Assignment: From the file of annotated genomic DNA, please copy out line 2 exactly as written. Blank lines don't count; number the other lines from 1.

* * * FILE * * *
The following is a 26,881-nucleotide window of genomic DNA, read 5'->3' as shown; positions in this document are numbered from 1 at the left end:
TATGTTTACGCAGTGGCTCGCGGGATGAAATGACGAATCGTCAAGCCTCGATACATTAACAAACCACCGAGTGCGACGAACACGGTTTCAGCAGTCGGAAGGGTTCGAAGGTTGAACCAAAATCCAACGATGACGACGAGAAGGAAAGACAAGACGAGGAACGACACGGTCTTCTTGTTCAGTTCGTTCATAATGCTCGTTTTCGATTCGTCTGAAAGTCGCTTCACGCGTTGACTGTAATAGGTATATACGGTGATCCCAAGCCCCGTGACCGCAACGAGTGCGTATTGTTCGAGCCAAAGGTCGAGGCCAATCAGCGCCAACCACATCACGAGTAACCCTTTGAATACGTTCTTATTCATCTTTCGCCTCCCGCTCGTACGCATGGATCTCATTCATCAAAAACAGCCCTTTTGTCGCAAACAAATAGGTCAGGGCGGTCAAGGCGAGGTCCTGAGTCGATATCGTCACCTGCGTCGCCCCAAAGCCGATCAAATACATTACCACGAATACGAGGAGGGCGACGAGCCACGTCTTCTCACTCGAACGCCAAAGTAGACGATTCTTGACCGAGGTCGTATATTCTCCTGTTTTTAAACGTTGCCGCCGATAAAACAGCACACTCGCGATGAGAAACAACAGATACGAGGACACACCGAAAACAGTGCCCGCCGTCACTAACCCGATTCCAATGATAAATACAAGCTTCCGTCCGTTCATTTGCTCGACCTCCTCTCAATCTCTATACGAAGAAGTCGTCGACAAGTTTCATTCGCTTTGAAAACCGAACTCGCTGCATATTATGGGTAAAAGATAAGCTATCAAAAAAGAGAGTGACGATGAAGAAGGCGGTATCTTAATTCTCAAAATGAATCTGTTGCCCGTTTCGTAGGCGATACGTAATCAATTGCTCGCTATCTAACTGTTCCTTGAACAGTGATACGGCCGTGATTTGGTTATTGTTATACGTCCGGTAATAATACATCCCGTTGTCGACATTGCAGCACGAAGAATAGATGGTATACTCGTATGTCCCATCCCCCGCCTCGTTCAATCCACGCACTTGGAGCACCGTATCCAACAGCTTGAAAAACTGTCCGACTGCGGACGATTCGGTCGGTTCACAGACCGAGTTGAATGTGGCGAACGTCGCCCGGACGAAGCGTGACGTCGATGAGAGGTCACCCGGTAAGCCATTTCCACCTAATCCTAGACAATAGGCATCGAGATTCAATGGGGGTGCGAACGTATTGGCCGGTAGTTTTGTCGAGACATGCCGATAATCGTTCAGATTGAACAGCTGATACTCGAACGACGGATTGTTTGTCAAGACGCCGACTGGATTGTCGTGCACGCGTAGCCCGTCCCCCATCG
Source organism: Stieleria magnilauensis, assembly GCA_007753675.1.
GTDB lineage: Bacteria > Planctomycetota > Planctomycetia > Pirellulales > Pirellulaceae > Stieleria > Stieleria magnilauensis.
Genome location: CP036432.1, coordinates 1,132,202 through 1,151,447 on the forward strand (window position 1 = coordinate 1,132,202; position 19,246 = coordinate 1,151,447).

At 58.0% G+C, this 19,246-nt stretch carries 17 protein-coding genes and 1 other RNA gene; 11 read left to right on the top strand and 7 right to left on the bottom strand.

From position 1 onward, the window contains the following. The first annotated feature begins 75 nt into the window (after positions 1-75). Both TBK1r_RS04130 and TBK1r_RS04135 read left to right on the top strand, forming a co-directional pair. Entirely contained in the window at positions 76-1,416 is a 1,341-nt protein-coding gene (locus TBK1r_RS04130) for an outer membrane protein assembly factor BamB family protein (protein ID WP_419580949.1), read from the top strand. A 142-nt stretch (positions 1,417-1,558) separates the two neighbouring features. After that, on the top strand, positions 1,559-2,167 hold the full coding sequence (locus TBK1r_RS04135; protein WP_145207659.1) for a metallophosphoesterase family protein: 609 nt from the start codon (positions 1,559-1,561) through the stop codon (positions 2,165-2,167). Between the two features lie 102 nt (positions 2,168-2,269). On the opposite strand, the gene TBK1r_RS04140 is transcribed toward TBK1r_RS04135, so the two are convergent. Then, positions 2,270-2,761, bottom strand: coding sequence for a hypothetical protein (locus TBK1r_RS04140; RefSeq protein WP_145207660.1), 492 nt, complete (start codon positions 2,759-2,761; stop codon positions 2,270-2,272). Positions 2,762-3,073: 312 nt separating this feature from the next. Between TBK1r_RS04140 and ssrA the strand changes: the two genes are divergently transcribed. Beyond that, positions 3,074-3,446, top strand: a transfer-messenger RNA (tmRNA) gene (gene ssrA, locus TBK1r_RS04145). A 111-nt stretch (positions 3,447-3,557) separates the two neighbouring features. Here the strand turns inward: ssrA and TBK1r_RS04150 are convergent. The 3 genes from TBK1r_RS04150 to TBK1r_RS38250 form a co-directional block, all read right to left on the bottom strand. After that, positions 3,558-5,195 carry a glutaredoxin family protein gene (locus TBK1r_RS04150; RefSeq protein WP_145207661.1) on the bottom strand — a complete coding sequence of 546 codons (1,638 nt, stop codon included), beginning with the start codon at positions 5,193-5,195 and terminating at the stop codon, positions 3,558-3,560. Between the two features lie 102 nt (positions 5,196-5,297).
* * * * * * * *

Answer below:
TATGTTTACGCAGTGGCTCGCGGGATGAAATGACGAATCGTCAAGCCTCGATACATTAACAAACCACCGAGTGCGACGAACACGGTTTCAGCAGTCGGAAGGGTTCGAAGGTTGAACCAAAATCCAACGATGACGACGAGAAGGAAAGACAAGACGAGGAACGACACGGTCTTCTTGTTCAGTTCGTTCATAATGCTCGTTTTCGATTCGTCTGAAAGTCGCTTCACGCGTTGACTGTAATAGGTATATACGGTGATCCCAAGCCCCGTGACCGCAACGAGTGCGTATTGTTCGAGCCAAAGGTCGAGGCCAATCAGCGCCAACCACATCACGAGTAACCCTTTGAATACGTTCTTATTCATCTTTCGCCTCCCGCTCGTACGCATGGATCTCATTCATCAAAAACAGCCCTTTTGTCGCAAACAAATAGGTCAGGGCGGTCAAGGCGAGGTCCTGAGTCGATATCGTCACCTGCGTCGCCCCAAAGCCGATCAAATACATTACCACGAATACGAGGAGGGCGACGAGCCACGTCTTCTCACTCGAACGCCAAAGTAGACGATTCTTGACCGAGGTCGTATATTCTCCTGTTTTTAAACGTTGCCGCCGATAAAACAGCACACTCGCGATGAGAAACAACAGATACGAGGACACACCGAAAACAGTGCCCGCCGTCACTAACCCGATTCCAATGATAAATACAAGCTTCCGTCCGTTCATTTGCTCGACCTCCTCTCAATCTCTATACGAAGAAGTCGTCGACAAGTTTCATTCGCTTTGAAAACCGAACTCGCTGCATATTATGGGTAAAAGATAAGCTATCAAAAAAGAGAGTGACGATGAAGAAGGCGGTATCTTAATTCTCAAAATGAATCTGTTGCCCGTTTCGTAGGCGATACGTAATCAATTGCTCGCTATCTAACTGTTCCTTGAACAGTGATACGGCCGTGATTTGGTTATTGTTATACGTCCGGTAATAATACATCCCGTTGTCGACATTGCAGCACGAAGAATAGATGGTATACTCGTATGTCCCATCCCCCGCCTCGTTCAATCCACGCACTTGGAGCACCGTATCCAACAGCTTGAAAAACTGTCCGACTGCGGACGATTCGGTCGGTTCACAGACCGAGTTGAATGTGGCGAACGTCGCCCGGACGAAGCGTGACGTCGATGAGAGGTCACCCGGTAAGCCATTTCCACCTAATCCTAGACAATAGGCATCGAGATTCAATGGGGGTGCGAACGTATTGGCCGGTAGTTTTGTCGAGACATGCCGATAATCGTTCAGATTGAACAGCTGATACTCGAACGACGGATTGTTTGTCAAGACGCCGACTGGATTGTCGTGCACGCGTAGCCCGTCCCCCATCG